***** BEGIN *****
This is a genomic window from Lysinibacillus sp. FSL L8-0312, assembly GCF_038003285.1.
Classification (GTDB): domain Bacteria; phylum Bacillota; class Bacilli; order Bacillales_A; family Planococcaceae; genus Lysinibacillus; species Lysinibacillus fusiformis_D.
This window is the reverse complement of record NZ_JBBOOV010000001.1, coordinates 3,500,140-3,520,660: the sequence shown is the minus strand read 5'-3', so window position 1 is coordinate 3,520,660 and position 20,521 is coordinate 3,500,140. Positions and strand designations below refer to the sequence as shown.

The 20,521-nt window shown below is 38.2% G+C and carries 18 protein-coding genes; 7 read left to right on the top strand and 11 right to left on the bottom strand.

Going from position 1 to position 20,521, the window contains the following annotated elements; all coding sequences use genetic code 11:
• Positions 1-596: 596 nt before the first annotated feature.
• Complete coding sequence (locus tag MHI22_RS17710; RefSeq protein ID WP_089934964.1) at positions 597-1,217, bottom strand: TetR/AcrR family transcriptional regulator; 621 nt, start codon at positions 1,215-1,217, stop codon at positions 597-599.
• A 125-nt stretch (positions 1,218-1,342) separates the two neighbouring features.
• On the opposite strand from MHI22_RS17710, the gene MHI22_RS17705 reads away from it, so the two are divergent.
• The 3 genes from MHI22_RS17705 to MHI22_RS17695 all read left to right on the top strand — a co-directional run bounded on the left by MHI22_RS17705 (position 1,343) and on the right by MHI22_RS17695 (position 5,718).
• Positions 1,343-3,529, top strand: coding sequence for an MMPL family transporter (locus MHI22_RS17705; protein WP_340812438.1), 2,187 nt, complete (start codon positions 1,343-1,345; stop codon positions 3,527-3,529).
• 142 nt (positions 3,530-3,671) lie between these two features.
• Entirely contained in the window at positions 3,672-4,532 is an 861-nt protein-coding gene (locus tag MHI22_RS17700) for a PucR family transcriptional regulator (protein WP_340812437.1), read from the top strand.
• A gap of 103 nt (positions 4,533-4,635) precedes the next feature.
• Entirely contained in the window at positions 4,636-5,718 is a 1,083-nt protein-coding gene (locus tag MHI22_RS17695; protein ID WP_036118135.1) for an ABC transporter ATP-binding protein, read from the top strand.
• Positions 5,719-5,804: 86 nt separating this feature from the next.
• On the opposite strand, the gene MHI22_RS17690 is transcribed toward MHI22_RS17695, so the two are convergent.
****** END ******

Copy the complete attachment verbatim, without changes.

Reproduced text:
This is a genomic window from Lysinibacillus sp. FSL L8-0312, assembly GCF_038003285.1.
Classification (GTDB): domain Bacteria; phylum Bacillota; class Bacilli; order Bacillales_A; family Planococcaceae; genus Lysinibacillus; species Lysinibacillus fusiformis_D.
This window is the reverse complement of record NZ_JBBOOV010000001.1, coordinates 3,500,140-3,520,660: the sequence shown is the minus strand read 5'-3', so window position 1 is coordinate 3,520,660 and position 20,521 is coordinate 3,500,140. Positions and strand designations below refer to the sequence as shown.

The 20,521-nt window shown below is 38.2% G+C and carries 18 protein-coding genes; 7 read left to right on the top strand and 11 right to left on the bottom strand.

Going from position 1 to position 20,521, the window contains the following annotated elements; all coding sequences use genetic code 11:
• Positions 1-596: 596 nt before the first annotated feature.
• Complete coding sequence (locus tag MHI22_RS17710; RefSeq protein ID WP_089934964.1) at positions 597-1,217, bottom strand: TetR/AcrR family transcriptional regulator; 621 nt, start codon at positions 1,215-1,217, stop codon at positions 597-599.
• A 125-nt stretch (positions 1,218-1,342) separates the two neighbouring features.
• On the opposite strand from MHI22_RS17710, the gene MHI22_RS17705 reads away from it, so the two are divergent.
• The 3 genes from MHI22_RS17705 to MHI22_RS17695 all read left to right on the top strand — a co-directional run bounded on the left by MHI22_RS17705 (position 1,343) and on the right by MHI22_RS17695 (position 5,718).
• Positions 1,343-3,529, top strand: coding sequence for an MMPL family transporter (locus MHI22_RS17705; protein WP_340812438.1), 2,187 nt, complete (start codon positions 1,343-1,345; stop codon positions 3,527-3,529).
• 142 nt (positions 3,530-3,671) lie between these two features.
• Entirely contained in the window at positions 3,672-4,532 is an 861-nt protein-coding gene (locus tag MHI22_RS17700) for a PucR family transcriptional regulator (protein WP_340812437.1), read from the top strand.
• A gap of 103 nt (positions 4,533-4,635) precedes the next feature.
• Entirely contained in the window at positions 4,636-5,718 is a 1,083-nt protein-coding gene (locus tag MHI22_RS17695; protein ID WP_036118135.1) for an ABC transporter ATP-binding protein, read from the top strand.
• Positions 5,719-5,804: 86 nt separating this feature from the next.
• On the opposite strand, the gene MHI22_RS17690 is transcribed toward MHI22_RS17695, so the two are convergent.